- Amaya Lake
- Brook Boutique Hotel & Spa
- Chaaya Village
- Cinnamon Lodge
- Deer Park Hotel
- Sorowwa Resort & Spa
- The Wallawwa
- Thilanka Resort & Spa
- Ulagalla Walawwa
- Yapahuwa Paradise
- Devon Hotel
- Ellerton Hotel
- Earl's Regency Hotel
- Hotel Hill Top
- Hunas Falls Hotel
- Lake Serenity Hotel
- Boulder Gardens
- Rainforest Edge
Out of 878 world heritage sites, Sri Lanka claims seven of them, Such as:
|Ancient City of Polonnaruwa declared (1982) |
Polonnaruwa was the second capital of Sri Lanka after the destruction of Anuradhapura in 993. It comprises, besides the Brahmanic monuments built by the Cholas, the monumental ruins of the fabulous garden-city created by Parakramabahu I in the 12th century.
|Ancient City of Sigiriya declared in (1982) |
The ruins of the capital built by the parricidal King Kassapa I (477–95) lie on the steep slopes and at the summit of a granite peak standing some 370 m high (the 'Lion's Rock', which dominates the jungle from all sides). A series of galleries and staircases emerging from the mouth of a gigantic lion constructed of bricks and plaster provide access to the site.
|Golden Temple of Dambulla declared in (1991) |
A sacred pilgrimage site for 22 centuries, this cave monastery, with its five sanctuaries, is the largest, best-preserved cave-temple complex in Sri Lanka. The Buddhist mural paintings (covering an area of 2,100 m 2) are of particular importance, as are the 157 statues.
|Old Town of Galle and its Fortifications declaired in (1988) |
Founded in the 16th century by the Portuguese, Galle reached the height of its development in the 18th century, before the arrival of the British. It is the best example of a fortified city built by Europeans in South and South-East Asia, showing the interaction between European architectural styles and South Asian traditions.
|Sacred City of Anuradhapura declaired in (1982)
This sacred city was established around a cutting from the 'tree of enlightenment', the Buddha's fig tree, brought there in the 3rd century B.C. by Sanghamitta, the founder of an order of Buddhist nuns. Anuradhapura, a Ceylonese political and religious capital that flourished for 1,300 years, was abandoned after an invasion in 993. Hidden away in dense jungle for many years, the splendid site, with its palaces, monasteries and monuments, is now accessible once again.
|Sacred City of Kandy declaired in (1988) |
This sacred Buddhist site, popularly known as the city of Senkadagalapura, was the last capital of the Sinhala kings whose patronage enabled the Dinahala culture to flourish for more than 2,500 years until the occupation of Sri Lanka by the British in 1815. It is also the site of the Temple of the Tooth Relic (the sacred tooth of the Buddha),which is a famous pilgrimage site.
|Sinharaja Forest Reserve declaired in (1988) |
Located in south-west Sri Lanka, Sinharaja is the country's last viable area of primary tropical rainforest. More than 60% of the trees are endemic and many of them are considered rare. There is much endemic wildlife, especially birds, but the reserve is also home to over 50% of Sri Lanka's endemic species of mammals and butterflies, as well as many kinds of insects, reptiles and rare amphibians.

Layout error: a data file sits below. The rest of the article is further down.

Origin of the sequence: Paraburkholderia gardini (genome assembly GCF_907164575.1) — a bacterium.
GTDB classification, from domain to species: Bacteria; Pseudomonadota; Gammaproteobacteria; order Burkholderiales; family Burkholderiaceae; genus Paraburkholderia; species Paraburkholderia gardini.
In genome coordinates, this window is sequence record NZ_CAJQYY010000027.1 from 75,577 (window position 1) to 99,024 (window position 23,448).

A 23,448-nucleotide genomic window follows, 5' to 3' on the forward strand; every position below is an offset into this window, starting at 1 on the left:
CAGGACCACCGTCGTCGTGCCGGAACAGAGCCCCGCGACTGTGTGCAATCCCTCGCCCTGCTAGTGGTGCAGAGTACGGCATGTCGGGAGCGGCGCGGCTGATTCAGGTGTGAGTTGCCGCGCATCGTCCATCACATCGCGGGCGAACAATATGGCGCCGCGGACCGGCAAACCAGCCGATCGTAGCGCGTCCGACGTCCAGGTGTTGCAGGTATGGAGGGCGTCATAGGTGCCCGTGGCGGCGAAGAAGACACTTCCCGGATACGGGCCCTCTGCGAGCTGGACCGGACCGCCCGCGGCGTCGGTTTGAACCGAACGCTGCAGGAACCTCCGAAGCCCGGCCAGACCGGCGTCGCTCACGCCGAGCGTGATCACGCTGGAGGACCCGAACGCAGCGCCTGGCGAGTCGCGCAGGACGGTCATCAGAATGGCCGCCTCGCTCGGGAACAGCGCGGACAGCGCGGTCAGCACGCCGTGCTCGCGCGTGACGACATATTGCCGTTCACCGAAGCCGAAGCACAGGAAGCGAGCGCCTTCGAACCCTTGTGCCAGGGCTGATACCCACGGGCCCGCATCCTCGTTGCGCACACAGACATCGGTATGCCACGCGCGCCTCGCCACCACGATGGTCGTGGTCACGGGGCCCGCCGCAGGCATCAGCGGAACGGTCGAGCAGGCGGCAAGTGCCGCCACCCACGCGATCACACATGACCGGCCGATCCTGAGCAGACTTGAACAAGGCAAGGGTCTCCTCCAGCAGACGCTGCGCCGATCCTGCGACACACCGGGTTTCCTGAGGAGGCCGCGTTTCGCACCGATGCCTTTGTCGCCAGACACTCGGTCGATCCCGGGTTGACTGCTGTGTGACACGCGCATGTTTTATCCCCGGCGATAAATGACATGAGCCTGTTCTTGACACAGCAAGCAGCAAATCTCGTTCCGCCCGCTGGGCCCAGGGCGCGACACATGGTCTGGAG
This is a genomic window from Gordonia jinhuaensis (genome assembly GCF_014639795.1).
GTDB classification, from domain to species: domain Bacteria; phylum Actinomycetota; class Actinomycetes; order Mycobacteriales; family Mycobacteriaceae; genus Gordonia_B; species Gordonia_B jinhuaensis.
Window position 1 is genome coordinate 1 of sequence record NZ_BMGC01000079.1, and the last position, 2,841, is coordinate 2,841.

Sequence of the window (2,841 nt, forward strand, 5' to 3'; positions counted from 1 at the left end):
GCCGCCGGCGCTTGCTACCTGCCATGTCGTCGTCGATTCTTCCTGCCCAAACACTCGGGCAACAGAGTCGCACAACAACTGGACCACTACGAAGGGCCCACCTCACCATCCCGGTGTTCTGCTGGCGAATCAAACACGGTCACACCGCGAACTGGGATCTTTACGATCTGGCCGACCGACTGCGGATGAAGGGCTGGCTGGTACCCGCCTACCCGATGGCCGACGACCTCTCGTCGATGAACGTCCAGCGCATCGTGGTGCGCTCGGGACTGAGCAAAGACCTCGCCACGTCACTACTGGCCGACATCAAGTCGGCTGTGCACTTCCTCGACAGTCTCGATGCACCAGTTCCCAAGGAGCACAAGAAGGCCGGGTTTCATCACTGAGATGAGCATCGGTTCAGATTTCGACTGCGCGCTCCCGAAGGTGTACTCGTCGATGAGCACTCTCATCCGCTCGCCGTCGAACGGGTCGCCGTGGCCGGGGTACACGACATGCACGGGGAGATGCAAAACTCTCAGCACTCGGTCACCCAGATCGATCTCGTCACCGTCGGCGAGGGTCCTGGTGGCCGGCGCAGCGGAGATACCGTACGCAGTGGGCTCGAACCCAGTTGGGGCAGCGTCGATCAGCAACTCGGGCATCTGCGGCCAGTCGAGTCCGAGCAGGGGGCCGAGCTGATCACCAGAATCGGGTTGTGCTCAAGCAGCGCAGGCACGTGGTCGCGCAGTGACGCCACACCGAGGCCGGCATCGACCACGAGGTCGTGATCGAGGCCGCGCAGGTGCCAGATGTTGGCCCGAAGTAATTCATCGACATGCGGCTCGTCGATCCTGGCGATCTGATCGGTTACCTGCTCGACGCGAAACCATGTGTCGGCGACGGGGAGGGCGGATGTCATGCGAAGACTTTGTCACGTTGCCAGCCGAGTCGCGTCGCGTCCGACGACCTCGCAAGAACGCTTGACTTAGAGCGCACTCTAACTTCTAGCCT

|Horton Plains (World's End) declaired in (2010)
The Horton Plain Plateau, is a secluded wilderness sanctuary 2130 m high and offers one of Sri Lanka's most unforgettable views. Here the land plunges down a dizzy gorge to the southern foot hills and on clear days, even a glimpse of the sea more than 80 km away. The Horton Plains are the habitat of giant Rhododendron (an evergreen shrub with large clusters of trumpet shaped flowers), tree fern primrose and daffodil orchids and birds such as the Sri Lanka Whistling Thrush and Arrenga, the Shaggy Bear monkey and the blue mormon butterfly and many other endemic and endangered montane species. Traditionally called 'Maha Eliya' the Horton Plains was founded by Sir Robert Hortain, the British Governor in 1831-37. and established as a nature reserve in 1969 and a National Park in 1988.
|The Knuckles Range ( Dumbara Hills ) declaired in (2010) |
Knuckles Mountain Range is important due to the historical value it carries and therefore it can be categorized as one of the valuable heritages in Sri Lanka. The story of Knuckles (Dumbara Hill) goes back into prehistoric periods. It is said that in ancient times it was referred to as 'Giri Divaina' and as 'Malaya Rata' and there is archaeological evidence that speaks of ancient Yaksha settlement in the area. People believe that the name 'Lanka' is derived which much folklore has gathered over the centuries. The Knuckles Mountain Range is an invariable referent in any salutary appreciation of the last kingdom of the Sinhala Kanda Udarata. The importance of the Knuckles Mountain Range is obtained from several factors. It has a parasitical quality to it because of the mountain peaks, the crystal clear and perennial waterways, cloud forests and exquisite fauna and flora. Pregnant with history running into several millennia and a veritable treasure house of cultural heritage, the Knuckles Mountain Range can be considered a as a mirror to the past.
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